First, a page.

6. Related to the theme of redistribution is the balance between fiscal and monetary stimulus. Since the financial crisis, interest rates and other measures controlled by central banks, such as quantitative easing, have been the principal tool to keep the economy humming. Going forward, we might expect tax and spend to feature more strongly in the equation. Monetary policy has a worrying habit of leaking out of the real economy and into the financial markets, where the beneficiaries tend not to be those in greatest need. It is much easier to target government spending where it is required.
7. Opening the spending taps may look like a victimless crime. The Chancellor has signed off on stimulus measures in the past four months that have increased the budget deficit six-fold. Government debts are now bigger than the annual output of the entire economy. But someone has to pay the bill. If tax rises and spending cuts cannot balance the books then Governments will resort to the greatest stealth tax of them all - inflation. We have forgotten what spiralling prices are like, but we may well find out again sooner rather than later.
8. The return of inflation will be accelerated by another consequence of the pandemic - the replacement of globalisation with a more protectionist, national or regional economy. Globalisation has its faults, but it can be credited with keeping a lid on prices for a generation and more. Again, bringing supply chains closer to home was already underway before the coronavirus struck, but it highlighted the fragility of the global economy and deepened suspicion between the two biggest players in that economy. The global tide has turned.
9. Ironically some of the biggest opponents of globalisation may also be brought down by the pandemic. Populist politicians, particularly in Europe and the Americas, have been among the least capable leaders when it has come to a Government’s fundamental job of protecting its citizens. Later this year, American voters will cast their vote on Donald Trump’s performance. The opinion polls are pointing to the first one-term President since the first George Bush. This could be both good and bad for investors. A Biden Presidency would be less chaotic, but arguably less business- and market-friendly too.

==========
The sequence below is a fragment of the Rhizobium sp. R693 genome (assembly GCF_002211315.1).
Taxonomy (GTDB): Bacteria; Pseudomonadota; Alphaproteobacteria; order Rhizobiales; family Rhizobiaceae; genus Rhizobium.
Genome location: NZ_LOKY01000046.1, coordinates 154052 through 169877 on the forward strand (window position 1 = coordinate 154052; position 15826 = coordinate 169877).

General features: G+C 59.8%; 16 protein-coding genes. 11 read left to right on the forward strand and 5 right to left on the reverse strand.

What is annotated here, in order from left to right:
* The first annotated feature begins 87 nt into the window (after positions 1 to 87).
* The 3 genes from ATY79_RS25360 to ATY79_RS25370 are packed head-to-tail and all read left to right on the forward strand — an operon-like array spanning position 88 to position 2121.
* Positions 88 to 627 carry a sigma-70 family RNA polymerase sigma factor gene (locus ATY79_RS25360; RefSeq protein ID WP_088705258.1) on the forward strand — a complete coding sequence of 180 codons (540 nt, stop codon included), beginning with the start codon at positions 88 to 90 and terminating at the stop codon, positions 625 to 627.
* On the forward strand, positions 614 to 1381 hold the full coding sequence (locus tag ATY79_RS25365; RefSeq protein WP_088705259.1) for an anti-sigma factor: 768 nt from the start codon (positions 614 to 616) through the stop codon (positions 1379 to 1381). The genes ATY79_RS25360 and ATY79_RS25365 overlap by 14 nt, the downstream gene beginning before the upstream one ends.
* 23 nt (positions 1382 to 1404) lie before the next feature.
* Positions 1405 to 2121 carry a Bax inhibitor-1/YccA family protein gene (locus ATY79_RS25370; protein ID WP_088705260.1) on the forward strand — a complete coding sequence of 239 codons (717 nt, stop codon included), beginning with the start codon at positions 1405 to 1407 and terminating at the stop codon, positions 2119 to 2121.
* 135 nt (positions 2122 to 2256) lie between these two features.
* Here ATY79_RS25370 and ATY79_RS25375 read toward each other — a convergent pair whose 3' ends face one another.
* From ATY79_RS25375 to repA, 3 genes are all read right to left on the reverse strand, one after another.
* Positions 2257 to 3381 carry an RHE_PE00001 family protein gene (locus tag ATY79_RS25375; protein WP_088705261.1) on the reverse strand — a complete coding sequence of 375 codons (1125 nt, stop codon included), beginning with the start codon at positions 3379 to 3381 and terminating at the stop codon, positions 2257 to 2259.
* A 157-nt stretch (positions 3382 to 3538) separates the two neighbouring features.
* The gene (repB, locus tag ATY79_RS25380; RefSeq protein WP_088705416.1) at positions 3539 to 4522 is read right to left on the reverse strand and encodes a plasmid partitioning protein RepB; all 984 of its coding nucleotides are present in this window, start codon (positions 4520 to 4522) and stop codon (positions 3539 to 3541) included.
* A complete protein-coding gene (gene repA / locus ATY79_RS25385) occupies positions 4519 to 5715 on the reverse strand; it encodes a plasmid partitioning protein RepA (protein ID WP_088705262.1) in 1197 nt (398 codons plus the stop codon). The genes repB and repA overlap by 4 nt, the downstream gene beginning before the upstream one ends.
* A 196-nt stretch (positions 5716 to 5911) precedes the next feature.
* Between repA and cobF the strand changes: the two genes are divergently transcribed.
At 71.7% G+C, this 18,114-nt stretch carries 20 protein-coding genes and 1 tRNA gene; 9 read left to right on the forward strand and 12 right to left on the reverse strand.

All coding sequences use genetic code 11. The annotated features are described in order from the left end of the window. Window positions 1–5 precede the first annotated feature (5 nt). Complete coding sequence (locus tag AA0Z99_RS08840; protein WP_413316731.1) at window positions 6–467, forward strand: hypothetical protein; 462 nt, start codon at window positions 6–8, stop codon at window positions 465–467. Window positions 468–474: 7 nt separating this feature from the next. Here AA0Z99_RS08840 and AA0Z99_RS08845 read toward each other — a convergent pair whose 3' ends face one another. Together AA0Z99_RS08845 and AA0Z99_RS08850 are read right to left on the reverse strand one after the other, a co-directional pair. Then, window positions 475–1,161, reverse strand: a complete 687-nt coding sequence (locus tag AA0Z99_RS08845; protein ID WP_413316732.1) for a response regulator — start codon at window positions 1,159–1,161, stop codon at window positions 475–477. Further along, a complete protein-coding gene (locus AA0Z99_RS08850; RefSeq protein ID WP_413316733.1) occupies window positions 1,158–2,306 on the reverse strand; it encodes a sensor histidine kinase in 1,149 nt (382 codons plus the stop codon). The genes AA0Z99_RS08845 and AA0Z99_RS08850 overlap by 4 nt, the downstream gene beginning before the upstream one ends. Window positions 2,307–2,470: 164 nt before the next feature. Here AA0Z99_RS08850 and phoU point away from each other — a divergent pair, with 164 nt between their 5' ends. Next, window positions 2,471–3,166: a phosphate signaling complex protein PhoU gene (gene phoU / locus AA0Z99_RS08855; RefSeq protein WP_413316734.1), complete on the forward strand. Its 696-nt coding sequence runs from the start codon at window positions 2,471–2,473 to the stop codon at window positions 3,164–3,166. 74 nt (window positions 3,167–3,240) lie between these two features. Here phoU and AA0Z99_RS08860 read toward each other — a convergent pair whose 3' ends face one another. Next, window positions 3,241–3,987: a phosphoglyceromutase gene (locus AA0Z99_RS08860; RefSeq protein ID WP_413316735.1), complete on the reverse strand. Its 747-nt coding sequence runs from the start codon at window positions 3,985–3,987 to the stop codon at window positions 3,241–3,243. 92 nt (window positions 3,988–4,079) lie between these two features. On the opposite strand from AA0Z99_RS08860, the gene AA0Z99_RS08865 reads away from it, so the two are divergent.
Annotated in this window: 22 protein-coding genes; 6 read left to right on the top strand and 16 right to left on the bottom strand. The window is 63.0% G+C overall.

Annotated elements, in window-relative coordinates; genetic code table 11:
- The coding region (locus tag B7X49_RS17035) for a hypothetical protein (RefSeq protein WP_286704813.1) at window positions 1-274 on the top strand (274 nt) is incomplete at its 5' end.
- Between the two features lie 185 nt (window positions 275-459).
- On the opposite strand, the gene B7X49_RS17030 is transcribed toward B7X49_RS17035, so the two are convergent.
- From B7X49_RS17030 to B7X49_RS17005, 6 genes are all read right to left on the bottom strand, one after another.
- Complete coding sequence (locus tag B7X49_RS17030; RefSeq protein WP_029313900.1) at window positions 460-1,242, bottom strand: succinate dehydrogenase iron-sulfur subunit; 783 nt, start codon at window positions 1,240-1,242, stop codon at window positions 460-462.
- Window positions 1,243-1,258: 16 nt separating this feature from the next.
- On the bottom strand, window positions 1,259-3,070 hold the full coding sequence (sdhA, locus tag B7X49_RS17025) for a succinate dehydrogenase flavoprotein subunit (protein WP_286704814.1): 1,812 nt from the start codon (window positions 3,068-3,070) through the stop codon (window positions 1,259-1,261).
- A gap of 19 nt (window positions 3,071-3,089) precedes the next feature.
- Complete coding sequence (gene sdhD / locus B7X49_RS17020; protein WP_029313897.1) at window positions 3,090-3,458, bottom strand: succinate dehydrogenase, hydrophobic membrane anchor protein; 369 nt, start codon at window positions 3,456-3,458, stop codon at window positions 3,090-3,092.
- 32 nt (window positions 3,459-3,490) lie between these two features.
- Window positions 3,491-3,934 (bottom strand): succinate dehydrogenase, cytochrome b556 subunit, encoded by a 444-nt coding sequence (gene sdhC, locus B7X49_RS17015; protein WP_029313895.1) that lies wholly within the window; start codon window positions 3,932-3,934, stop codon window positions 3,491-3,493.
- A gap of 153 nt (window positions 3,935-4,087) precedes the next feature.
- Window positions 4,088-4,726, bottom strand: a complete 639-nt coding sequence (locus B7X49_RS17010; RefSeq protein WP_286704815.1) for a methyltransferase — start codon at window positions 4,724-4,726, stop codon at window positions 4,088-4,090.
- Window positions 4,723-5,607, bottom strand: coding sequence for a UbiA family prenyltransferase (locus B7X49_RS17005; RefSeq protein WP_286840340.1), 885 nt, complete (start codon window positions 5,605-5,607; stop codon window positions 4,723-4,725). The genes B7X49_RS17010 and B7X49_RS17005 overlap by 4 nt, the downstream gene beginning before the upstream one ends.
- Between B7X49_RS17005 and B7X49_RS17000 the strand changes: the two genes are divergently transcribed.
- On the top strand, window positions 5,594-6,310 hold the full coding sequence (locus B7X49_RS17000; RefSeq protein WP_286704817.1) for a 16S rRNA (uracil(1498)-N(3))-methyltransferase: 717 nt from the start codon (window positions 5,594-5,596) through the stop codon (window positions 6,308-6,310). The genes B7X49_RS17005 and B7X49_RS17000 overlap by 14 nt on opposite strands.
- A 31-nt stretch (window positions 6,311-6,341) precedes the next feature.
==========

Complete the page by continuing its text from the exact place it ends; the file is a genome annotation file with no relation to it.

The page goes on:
10. The more assured handling of the crisis in Asia highlights another pre-existing theme that has probably gathered pace in the past few months. The region was first in and has been first out of Covid-19. And that will give it the chance to continue pulling away from the West in the battle for economic supremacy in the 21st century.
None of these trends are set in stone but how they evolve will have a big impact on all of our savings and investments. For ongoing guidance through the changes ahead, visit our newly-revamped Markets and Insights pages here.
In the meantime, don’t forget to catch up on our latest market views via next week’s Investment Outlook webcast, due to be published on Wednesday 15 July. If you would like to submit a question to be answered in that webcast, you can do so here.
Important information: Investors should note that the views expressed may no longer be current and may have already been acted upon. Overseas investments will be affected by movements in currency exchange rates. Reference to specific securities should not be construed as a recommendation to buy or sell these securities and is included for the purposes of illustration only. If you are unsure about the suitability of an investment you should speak to an authorised financial adviser.